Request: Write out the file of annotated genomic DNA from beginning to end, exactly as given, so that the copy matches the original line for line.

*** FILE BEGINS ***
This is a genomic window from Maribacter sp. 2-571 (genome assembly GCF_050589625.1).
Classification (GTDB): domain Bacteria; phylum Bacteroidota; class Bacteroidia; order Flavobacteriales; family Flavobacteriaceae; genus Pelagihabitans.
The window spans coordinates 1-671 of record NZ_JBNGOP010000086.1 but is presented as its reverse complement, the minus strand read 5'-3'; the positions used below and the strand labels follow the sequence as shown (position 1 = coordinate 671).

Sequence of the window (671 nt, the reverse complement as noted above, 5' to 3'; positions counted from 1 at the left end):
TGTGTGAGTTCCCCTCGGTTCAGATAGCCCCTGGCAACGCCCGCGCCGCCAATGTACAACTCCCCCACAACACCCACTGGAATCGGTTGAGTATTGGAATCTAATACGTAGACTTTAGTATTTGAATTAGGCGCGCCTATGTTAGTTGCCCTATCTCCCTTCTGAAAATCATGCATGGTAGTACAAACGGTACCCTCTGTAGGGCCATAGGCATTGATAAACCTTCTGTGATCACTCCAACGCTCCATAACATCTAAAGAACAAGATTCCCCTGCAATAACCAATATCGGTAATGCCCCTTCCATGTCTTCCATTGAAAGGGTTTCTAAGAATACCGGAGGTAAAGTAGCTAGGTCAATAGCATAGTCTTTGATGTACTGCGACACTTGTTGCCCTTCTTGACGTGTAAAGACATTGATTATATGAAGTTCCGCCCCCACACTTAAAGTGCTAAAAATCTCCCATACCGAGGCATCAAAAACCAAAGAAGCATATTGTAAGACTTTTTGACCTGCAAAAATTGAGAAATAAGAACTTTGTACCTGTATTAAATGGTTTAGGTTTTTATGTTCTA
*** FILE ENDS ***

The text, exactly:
This is a genomic window from Maribacter sp. 2-571 (genome assembly GCF_050589625.1).
Classification (GTDB): domain Bacteria; phylum Bacteroidota; class Bacteroidia; order Flavobacteriales; family Flavobacteriaceae; genus Pelagihabitans.
The window spans coordinates 1-671 of record NZ_JBNGOP010000086.1 but is presented as its reverse complement, the minus strand read 5'-3'; the positions used below and the strand labels follow the sequence as shown (position 1 = coordinate 671).

Sequence of the window (671 nt, the reverse complement as noted above, 5' to 3'; positions counted from 1 at the left end):
TGTGTGAGTTCCCCTCGGTTCAGATAGCCCCTGGCAACGCCCGCGCCGCCAATGTACAACTCCCCCACAACACCCACTGGAATCGGTTGAGTATTGGAATCTAATACGTAGACTTTAGTATTTGAATTAGGCGCGCCTATGTTAGTTGCCCTATCTCCCTTCTGAAAATCATGCATGGTAGTACAAACGGTACCCTCTGTAGGGCCATAGGCATTGATAAACCTTCTGTGATCACTCCAACGCTCCATAACATCTAAAGAACAAGATTCCCCTGCAATAACCAATATCGGTAATGCCCCTTCCATGTCTTCCATTGAAAGGGTTTCTAAGAATACCGGAGGTAAAGTAGCTAGGTCAATAGCATAGTCTTTGATGTACTGCGACACTTGTTGCCCTTCTTGACGTGTAAAGACATTGATTATATGAAGTTCCGCCCCCACACTTAAAGTGCTAAAAATCTCCCATACCGAGGCATCAAAAACCAAAGAAGCATATTGTAAGACTTTTTGACCTGCAAAAATTGAGAAATAAGAACTTTGTACCTGTATTAAATGGTTTAGGTTTTTATGTTCTA